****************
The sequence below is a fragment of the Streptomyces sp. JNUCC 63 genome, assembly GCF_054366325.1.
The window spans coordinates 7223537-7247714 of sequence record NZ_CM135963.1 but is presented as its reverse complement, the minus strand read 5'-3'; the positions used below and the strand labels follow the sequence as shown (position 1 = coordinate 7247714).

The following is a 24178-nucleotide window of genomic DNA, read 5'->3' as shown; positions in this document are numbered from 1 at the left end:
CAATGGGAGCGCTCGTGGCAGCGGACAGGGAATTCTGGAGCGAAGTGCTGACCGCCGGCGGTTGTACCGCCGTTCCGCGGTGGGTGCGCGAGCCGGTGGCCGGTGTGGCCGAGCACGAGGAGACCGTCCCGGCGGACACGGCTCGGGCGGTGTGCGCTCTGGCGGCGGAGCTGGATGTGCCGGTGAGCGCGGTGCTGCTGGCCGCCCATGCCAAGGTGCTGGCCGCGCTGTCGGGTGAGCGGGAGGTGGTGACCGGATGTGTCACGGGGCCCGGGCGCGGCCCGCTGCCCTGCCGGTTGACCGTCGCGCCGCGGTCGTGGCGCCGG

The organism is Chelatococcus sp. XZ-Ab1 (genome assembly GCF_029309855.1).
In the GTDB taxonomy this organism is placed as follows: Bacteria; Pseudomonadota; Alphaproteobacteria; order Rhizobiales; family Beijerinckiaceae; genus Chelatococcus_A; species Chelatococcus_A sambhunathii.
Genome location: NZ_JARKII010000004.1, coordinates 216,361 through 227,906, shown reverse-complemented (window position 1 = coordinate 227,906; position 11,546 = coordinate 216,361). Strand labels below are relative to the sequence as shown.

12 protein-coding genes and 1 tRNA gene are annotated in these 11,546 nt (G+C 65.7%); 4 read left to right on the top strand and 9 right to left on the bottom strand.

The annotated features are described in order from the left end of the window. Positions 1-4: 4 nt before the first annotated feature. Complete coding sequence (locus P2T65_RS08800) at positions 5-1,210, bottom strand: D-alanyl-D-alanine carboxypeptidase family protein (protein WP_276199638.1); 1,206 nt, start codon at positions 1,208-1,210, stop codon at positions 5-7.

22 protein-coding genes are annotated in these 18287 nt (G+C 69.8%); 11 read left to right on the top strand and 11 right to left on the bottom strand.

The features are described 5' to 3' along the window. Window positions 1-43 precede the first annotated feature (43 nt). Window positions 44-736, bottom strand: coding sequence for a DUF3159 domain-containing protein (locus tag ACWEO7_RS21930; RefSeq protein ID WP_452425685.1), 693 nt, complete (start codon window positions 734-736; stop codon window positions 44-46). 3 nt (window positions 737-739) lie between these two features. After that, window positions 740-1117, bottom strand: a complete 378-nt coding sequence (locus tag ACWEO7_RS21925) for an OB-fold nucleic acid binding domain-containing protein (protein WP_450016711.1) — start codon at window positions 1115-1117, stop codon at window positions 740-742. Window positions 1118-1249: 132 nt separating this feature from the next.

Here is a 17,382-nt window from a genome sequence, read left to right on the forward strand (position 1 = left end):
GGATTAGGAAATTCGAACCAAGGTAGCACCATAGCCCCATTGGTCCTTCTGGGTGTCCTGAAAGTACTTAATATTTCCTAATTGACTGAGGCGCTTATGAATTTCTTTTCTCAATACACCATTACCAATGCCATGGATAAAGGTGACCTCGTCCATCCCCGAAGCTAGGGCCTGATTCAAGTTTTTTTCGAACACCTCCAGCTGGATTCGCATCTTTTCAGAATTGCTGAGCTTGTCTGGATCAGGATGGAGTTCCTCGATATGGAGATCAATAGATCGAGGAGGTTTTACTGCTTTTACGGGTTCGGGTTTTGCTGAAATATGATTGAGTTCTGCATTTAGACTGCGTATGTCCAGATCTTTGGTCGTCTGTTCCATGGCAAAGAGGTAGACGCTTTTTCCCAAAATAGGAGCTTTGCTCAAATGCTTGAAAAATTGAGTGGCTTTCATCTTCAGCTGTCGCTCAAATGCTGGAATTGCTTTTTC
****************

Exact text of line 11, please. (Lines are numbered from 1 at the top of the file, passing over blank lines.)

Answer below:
The features are described 5' to 3' along the window. Window positions 1-43 precede the first annotated feature (43 nt). Window positions 44-736, bottom strand: coding sequence for a DUF3159 domain-containing protein (locus tag ACWEO7_RS21930; RefSeq protein ID WP_452425685.1), 693 nt, complete (start codon window positions 734-736; stop codon window positions 44-46). 3 nt (window positions 737-739) lie between these two features. After that, window positions 740-1117, bottom strand: a complete 378-nt coding sequence (locus tag ACWEO7_RS21925) for an OB-fold nucleic acid binding domain-containing protein (protein WP_450016711.1) — start codon at window positions 1115-1117, stop codon at window positions 740-742. Window positions 1118-1249: 132 nt separating this feature from the next.